After 3 ½ years of heavy use, my beloved Kimber was looking pretty ragged. The original black phosphate finish was all but gone on the slide and I had been retouching it with cold blue. That works ok for small spots, but it doesn’t do as well on larger areas. Then after a marathon weekend of matches, I was cleaning it and noticed that the plunger tube was getting loose. Ok, time to surrender to the inevitable and take it to someone who knows what he is doing. I am fortunate that a local guy, Danny Jackson, really knows how to do the traditional gun finishes, particularly the mil-spec parkerization.
Even though I knew Danny and knew the quality of his work beforehand, it was still a bad moment when I had to turn it over to him for the face-lift, kind of like putting your baby boy on the school bus for the first time. One of my concerns was that the acid bath would take away metal and cause the gun to get loose. Danny said that the process would take a bit of metal away, but it also put it back on and bonded it to the surface. I accepted that at face value but the more I thought about the business of the bath putting the metal back on, the more I wondered about it. I realized that, while I knew what parkerization looked like, I really didn’t know how it worked. I queried a couple of the guys on 1911 TechTalk and here are the explanations that came back:
A: “Phosphoric acid is used. It replaces the iron eaten away with a phosphated coating which is fairly tough and which, being already oxidized and molecularly bonded to the underlying steel, will not crack, flake or chip.” (Frank Warren)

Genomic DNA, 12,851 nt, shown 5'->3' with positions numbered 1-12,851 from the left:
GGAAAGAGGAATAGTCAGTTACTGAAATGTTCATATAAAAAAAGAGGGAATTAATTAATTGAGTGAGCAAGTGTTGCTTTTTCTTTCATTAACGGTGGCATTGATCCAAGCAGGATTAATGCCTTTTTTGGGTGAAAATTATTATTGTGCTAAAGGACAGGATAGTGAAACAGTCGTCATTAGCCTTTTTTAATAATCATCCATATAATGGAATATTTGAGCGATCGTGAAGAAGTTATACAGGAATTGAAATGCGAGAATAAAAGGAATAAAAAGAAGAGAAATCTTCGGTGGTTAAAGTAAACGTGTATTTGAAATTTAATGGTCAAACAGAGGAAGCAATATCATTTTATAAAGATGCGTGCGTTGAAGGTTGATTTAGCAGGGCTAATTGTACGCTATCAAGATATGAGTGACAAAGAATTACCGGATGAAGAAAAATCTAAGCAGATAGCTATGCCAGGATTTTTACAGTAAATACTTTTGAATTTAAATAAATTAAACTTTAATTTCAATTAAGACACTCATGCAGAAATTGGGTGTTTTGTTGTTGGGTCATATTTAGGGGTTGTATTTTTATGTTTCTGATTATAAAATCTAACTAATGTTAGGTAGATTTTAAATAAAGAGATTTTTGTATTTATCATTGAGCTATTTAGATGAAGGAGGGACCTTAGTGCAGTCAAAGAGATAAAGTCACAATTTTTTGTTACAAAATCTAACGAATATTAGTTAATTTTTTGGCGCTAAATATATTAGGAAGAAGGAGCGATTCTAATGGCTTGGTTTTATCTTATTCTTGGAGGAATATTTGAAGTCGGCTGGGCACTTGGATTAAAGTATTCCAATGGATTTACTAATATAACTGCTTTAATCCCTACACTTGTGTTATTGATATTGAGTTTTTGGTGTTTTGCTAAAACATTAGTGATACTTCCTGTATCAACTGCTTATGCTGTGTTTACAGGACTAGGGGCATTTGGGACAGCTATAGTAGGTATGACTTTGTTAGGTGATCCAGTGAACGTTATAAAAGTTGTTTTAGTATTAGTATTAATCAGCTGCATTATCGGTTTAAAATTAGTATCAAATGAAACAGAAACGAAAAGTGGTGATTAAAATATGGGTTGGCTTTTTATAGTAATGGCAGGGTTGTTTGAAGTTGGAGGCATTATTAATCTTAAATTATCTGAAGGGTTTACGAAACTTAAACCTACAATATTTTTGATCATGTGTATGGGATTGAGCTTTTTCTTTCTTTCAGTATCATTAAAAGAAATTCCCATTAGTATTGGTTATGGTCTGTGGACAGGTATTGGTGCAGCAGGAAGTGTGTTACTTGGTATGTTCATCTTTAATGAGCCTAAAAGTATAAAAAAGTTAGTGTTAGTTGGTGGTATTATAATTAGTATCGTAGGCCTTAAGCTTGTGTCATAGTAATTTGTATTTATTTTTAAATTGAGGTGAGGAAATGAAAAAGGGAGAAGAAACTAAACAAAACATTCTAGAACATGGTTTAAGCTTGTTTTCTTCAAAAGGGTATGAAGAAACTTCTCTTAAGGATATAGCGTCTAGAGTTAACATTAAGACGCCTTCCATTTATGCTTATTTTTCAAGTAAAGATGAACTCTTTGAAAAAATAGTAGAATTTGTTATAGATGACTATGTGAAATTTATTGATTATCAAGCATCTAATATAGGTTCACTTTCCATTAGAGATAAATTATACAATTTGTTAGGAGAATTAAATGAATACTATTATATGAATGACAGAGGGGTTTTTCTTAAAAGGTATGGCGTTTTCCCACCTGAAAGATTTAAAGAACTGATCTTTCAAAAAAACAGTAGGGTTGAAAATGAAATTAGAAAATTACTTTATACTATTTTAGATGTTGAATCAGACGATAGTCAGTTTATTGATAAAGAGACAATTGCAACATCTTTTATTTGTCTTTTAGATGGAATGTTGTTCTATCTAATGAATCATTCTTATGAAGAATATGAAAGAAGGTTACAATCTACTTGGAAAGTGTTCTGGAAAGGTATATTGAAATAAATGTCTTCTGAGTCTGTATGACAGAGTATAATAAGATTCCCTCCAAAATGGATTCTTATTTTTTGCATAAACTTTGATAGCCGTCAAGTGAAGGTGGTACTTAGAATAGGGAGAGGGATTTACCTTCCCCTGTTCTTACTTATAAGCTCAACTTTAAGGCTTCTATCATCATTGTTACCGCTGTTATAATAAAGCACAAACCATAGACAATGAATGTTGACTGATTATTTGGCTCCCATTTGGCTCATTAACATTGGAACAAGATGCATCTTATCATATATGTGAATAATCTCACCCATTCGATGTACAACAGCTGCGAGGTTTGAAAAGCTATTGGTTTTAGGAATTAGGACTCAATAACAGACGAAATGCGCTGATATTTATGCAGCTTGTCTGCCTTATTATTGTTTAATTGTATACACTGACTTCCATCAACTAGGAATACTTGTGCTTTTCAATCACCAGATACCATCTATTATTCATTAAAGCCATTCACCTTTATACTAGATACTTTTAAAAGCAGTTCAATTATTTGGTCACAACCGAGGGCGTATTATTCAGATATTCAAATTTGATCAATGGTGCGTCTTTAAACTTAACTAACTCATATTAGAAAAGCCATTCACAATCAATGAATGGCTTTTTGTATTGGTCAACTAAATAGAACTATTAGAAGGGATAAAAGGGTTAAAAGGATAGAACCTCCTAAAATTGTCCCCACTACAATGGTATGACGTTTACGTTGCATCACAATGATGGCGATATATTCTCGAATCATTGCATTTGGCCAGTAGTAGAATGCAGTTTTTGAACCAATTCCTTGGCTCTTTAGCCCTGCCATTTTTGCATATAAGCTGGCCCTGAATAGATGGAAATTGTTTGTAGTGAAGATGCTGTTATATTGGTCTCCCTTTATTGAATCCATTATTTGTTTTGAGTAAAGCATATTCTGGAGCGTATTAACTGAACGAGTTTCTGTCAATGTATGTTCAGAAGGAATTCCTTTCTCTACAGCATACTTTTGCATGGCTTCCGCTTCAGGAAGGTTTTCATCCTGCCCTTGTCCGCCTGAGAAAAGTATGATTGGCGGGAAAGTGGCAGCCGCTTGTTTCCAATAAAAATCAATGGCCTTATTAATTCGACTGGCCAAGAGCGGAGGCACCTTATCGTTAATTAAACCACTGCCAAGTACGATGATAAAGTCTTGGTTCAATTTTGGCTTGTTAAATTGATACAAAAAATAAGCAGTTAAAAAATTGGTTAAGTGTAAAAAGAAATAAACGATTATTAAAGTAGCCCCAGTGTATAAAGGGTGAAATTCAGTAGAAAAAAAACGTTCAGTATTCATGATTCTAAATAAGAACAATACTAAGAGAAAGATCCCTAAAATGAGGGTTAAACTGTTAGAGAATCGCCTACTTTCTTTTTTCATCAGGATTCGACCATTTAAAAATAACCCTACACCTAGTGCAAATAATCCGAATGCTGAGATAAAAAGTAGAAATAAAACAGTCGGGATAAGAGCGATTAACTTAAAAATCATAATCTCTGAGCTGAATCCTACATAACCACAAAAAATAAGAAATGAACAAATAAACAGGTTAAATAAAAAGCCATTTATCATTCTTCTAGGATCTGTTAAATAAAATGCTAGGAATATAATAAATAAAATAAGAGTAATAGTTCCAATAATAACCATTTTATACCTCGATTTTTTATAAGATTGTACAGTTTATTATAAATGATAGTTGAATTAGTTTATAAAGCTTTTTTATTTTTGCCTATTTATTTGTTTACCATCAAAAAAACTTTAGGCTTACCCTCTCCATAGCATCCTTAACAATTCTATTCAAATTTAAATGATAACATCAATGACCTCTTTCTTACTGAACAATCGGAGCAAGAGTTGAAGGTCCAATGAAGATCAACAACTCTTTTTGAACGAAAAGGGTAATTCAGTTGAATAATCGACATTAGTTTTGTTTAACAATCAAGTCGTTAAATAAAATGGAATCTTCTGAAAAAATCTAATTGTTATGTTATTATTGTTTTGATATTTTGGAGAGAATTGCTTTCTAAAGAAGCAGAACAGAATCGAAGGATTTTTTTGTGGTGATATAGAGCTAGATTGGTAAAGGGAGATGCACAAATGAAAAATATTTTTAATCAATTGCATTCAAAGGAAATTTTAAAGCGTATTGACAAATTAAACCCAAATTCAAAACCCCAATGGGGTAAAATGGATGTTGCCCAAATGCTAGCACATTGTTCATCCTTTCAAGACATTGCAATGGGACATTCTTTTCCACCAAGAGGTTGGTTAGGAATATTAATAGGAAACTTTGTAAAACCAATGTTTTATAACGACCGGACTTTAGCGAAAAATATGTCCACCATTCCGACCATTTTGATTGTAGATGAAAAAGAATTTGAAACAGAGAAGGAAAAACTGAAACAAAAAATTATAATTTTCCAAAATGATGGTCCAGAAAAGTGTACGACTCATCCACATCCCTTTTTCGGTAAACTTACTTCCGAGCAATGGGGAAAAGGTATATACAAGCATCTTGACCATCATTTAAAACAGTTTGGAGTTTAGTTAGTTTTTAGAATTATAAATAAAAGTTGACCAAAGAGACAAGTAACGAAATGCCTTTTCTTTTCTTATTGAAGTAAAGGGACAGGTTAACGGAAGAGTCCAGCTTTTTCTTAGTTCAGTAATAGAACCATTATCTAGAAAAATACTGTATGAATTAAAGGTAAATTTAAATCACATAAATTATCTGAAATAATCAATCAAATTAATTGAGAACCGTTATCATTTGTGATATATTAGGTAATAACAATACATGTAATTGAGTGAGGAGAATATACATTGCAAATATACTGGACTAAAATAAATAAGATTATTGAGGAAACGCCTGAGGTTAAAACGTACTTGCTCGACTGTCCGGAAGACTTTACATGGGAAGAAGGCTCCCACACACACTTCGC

“The iron atoms bond with the phosphorous and some others (manganese) to make the coating. The acid bath is fairly mild & doesn’t strip off any significant dimension of metal. As it does roughen the surface, it shouldn’t be allowed to get into the bore or chamber.” (Norm Glitz)
“As I understand it, the process of “converting” creates larger surface molecules by the combining of phosphorous [etc.] atoms to the top “layer” of iron atoms, and as a result, the surface dimensions change/grow by up to a 1/2 thousandths or so. A common saying was that the conversion chemicals go into the base material as much as it adds on the outside, so, as you’re converting the molecules of the surface, a sort of “swelling” of the outer layer of molecules takes place in the process. Purely a lay description, but understandable.” (Keith Whaley)
Anyway, the gun looks great, perhaps better than it did new. I be a happy camper.
Instructions for a home parkerization job can be found at: Culver’s Shooting Page
Note: The Culver recipe was not used on my Kimber